People with high-paying jobs more likely to cheat, says relationship expert

Especially if they don't get the respect they deserve

Sarah Young
Monday 03 April 2017 16:25 BST
As long as the lesser earner shows gratitude and appreciation for the higher earner all should be well
As long as the lesser earner shows gratitude and appreciation for the higher earner all should be well (Getty Images/iStockphoto)

Are you worried that your partner might cheat? Well, according to one relationship expert the clue is in their payslip.

Before you start searching for signs or looking for evidence of infidelity, India King says the best way to find out if your partner has the potential to stray is to refer to their income.

Speaking to Femail, she revealed that men or women who earn more money than their partner may be unfaithful; especially if they feel they’re not given the respect they deserve.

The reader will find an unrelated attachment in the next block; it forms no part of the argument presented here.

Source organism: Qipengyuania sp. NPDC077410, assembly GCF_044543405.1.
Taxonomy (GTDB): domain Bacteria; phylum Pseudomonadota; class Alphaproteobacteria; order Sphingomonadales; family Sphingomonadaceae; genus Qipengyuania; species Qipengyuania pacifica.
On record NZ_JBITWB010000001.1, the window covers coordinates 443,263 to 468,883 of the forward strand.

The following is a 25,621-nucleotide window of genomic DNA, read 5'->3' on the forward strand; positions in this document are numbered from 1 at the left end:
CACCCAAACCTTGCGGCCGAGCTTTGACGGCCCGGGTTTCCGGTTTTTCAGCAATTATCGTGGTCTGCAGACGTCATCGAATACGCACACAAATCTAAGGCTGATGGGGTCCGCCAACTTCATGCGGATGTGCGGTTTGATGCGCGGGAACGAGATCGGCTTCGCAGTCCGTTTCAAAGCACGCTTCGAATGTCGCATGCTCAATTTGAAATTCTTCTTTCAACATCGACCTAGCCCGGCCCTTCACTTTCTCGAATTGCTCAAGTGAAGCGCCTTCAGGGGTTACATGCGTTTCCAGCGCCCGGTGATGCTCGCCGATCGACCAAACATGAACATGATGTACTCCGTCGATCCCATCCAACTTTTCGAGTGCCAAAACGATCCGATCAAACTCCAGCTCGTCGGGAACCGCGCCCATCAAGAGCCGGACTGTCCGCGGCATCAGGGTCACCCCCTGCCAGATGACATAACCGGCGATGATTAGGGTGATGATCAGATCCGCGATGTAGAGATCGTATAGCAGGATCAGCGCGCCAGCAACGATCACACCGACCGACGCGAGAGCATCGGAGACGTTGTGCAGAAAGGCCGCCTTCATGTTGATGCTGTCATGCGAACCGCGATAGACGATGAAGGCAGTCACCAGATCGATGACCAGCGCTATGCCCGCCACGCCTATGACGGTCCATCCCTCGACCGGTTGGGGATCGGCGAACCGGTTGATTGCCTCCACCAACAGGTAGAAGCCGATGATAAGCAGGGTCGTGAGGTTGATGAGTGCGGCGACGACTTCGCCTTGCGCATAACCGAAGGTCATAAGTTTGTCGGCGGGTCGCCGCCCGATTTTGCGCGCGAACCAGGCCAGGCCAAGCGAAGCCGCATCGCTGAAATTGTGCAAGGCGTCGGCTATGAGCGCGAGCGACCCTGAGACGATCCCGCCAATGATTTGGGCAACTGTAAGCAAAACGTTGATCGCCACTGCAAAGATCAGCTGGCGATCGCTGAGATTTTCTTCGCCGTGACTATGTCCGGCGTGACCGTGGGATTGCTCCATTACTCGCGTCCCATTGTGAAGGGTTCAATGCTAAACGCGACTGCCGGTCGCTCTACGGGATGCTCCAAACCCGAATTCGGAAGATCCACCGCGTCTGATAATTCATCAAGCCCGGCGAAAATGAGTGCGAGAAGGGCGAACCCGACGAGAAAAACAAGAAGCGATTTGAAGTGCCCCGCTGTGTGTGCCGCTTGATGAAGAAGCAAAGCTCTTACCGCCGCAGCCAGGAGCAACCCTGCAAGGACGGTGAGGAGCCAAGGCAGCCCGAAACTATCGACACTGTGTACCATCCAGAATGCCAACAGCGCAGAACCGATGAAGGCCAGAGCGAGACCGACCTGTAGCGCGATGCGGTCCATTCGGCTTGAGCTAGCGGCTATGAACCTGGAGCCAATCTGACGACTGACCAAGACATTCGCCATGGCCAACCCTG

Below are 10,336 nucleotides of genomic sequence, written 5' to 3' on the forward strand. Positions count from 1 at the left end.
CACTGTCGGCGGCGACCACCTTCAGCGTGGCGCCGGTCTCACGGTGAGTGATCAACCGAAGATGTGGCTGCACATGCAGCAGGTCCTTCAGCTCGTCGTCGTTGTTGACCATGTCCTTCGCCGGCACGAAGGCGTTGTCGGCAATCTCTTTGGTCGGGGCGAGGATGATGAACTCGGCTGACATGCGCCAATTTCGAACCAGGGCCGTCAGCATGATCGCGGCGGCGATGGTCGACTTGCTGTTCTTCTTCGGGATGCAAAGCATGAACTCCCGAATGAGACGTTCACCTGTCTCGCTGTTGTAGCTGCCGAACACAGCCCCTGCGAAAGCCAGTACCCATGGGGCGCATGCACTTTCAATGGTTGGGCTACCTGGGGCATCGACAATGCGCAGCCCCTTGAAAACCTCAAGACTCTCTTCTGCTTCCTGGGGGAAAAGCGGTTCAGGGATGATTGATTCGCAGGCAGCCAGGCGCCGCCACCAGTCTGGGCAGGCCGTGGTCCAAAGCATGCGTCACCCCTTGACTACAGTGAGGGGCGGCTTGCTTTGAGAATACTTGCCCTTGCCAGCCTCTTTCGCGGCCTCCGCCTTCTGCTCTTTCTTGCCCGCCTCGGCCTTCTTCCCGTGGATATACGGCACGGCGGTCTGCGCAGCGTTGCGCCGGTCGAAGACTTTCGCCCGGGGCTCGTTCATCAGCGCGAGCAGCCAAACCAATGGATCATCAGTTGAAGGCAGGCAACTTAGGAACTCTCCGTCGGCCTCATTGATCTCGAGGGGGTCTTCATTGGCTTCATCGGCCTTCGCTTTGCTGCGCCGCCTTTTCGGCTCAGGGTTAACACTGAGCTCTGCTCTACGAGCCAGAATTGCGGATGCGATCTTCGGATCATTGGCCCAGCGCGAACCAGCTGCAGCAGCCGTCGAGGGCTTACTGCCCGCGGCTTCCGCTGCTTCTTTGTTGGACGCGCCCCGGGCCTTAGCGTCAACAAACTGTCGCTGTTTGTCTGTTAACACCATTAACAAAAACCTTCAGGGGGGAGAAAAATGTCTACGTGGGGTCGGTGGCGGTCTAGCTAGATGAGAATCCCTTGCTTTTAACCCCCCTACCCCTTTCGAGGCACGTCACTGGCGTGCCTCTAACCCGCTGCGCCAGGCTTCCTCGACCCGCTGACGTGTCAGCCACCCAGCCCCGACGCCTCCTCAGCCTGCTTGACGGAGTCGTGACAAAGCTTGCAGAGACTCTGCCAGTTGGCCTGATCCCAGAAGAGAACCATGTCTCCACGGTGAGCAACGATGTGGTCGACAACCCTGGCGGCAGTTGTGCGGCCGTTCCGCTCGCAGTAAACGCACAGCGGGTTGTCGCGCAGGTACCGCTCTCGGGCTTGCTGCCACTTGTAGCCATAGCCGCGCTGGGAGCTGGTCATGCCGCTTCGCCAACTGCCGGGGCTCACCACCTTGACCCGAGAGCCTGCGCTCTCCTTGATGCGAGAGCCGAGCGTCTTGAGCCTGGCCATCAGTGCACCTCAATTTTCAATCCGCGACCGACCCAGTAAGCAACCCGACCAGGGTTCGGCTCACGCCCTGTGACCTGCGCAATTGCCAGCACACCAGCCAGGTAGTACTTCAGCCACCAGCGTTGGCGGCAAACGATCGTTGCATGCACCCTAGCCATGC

She adds that as long as the lesser earner shows 'gratitude and appreciation' for the higher earner all should be well.

But, problems may well ensue if they become entitled or stop being grateful.

While King says that this theory works both ways, she adds that it’s particularly important for women to treat high-flying men with respect. It all sounds rather old-fashioned and sexist to us.

She argues: “Respect for men is like oxygen, men crave respect. If you respect him, he will cherish you.”

The gender stereotyping doesn’t stop there; oh no.

“Men know it's their role to protect, provide and support. It's the woman's role to receive gracefully, and also to show gratitude and appreciation for his efforts.”

She goes on to explain that if the woman doesn’t conform to her ‘role’, then the man is like to “take his efforts elsewhere, to someone who will make him feel valued.”

King also asserts that in the same way, if a woman also constantly nags or criticises a man, he will naturally show her door.

The 1950s called, they want their relationship advice back.

Join our commenting forum

Join thought-provoking conversations, follow other Independent readers and see their replies


Thank you for registering

Please refresh the page or navigate to another page on the site to be automatically logged inPlease refresh your browser to be logged in